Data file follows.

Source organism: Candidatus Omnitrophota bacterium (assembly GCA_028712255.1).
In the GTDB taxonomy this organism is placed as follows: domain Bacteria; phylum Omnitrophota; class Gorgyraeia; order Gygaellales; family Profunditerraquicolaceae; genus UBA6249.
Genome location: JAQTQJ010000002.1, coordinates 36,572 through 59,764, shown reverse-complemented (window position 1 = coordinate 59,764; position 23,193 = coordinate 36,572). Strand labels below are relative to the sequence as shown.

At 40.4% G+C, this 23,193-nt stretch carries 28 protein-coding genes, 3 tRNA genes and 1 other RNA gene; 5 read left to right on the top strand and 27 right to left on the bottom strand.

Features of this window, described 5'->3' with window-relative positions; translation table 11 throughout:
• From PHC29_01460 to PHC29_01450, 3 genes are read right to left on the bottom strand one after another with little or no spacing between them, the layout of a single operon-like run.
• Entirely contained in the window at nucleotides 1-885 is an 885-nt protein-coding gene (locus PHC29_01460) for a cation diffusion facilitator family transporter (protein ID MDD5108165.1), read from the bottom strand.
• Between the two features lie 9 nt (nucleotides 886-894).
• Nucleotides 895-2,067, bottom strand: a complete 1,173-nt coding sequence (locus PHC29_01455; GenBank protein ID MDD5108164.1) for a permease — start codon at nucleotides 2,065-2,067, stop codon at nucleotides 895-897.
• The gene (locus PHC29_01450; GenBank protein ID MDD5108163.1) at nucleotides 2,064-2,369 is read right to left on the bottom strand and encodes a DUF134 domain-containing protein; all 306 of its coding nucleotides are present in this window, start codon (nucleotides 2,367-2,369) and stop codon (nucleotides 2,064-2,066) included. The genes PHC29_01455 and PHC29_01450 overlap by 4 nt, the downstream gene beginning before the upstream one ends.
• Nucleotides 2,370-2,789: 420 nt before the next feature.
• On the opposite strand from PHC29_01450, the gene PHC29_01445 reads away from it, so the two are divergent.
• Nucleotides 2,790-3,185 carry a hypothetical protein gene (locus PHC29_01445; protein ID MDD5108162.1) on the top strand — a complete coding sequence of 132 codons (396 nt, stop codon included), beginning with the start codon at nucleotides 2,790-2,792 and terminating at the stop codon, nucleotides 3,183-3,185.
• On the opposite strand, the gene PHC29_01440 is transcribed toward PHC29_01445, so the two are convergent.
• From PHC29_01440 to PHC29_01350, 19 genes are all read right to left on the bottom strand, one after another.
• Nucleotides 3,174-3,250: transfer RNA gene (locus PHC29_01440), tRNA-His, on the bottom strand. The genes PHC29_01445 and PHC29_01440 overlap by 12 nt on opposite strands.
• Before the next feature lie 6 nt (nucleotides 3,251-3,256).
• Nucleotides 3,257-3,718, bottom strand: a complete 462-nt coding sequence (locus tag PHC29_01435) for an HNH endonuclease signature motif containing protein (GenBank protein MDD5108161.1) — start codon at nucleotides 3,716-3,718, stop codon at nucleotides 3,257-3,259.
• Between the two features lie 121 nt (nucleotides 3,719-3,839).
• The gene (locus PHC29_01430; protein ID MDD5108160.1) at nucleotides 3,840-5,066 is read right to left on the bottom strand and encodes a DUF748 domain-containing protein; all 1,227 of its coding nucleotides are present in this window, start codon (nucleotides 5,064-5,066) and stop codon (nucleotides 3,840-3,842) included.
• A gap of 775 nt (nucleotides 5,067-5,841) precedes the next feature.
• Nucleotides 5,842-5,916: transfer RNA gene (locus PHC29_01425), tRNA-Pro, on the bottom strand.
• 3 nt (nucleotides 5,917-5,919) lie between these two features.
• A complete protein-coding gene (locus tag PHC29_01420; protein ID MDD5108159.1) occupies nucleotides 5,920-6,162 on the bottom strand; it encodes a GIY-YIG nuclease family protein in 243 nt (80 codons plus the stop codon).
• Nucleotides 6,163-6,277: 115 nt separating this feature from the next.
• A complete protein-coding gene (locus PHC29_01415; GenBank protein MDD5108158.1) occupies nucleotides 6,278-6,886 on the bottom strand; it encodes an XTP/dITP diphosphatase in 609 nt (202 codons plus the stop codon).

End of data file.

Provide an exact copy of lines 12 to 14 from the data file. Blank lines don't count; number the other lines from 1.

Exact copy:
• On the opposite strand from PHC29_01450, the gene PHC29_01445 reads away from it, so the two are divergent.
• Nucleotides 2,790-3,185 carry a hypothetical protein gene (locus PHC29_01445; protein ID MDD5108162.1) on the top strand — a complete coding sequence of 132 codons (396 nt, stop codon included), beginning with the start codon at nucleotides 2,790-2,792 and terminating at the stop codon, nucleotides 3,183-3,185.
• On the opposite strand, the gene PHC29_01440 is transcribed toward PHC29_01445, so the two are convergent.